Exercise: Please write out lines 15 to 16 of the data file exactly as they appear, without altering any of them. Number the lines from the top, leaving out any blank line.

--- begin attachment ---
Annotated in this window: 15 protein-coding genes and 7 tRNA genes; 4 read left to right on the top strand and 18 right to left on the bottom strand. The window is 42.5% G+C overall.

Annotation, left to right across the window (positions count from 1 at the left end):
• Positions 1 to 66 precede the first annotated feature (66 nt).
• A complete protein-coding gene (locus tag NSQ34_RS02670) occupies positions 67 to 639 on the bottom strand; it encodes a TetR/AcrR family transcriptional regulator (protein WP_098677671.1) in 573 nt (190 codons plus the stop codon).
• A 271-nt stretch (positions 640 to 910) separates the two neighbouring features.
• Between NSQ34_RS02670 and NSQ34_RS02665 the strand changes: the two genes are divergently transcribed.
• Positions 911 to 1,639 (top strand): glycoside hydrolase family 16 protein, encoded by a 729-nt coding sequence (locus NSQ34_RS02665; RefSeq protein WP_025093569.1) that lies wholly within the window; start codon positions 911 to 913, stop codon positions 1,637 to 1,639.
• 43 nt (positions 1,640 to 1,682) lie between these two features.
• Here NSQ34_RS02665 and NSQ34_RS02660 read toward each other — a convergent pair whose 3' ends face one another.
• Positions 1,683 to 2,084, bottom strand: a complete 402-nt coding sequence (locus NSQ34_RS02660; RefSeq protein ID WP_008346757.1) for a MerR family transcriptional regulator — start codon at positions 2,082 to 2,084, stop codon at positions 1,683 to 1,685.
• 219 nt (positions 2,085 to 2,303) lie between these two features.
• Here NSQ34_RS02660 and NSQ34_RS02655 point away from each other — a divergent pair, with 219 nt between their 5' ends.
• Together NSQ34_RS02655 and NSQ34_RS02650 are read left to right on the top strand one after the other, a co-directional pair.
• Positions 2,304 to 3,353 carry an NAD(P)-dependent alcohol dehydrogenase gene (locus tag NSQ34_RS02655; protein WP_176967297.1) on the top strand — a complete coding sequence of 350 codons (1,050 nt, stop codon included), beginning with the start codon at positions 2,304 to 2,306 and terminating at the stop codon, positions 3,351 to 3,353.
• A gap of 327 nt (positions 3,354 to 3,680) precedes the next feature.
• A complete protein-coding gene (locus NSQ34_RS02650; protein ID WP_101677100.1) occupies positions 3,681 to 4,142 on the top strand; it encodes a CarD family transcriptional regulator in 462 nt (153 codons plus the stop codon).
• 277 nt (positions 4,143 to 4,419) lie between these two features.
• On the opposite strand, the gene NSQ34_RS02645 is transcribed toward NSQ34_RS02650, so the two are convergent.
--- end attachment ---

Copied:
• A gap of 327 nt (positions 3,354 to 3,680) precedes the next feature.
• A complete protein-coding gene (locus NSQ34_RS02650; protein ID WP_101677100.1) occupies positions 3,681 to 4,142 on the top strand; it encodes a CarD family transcriptional regulator in 462 nt (153 codons plus the stop codon).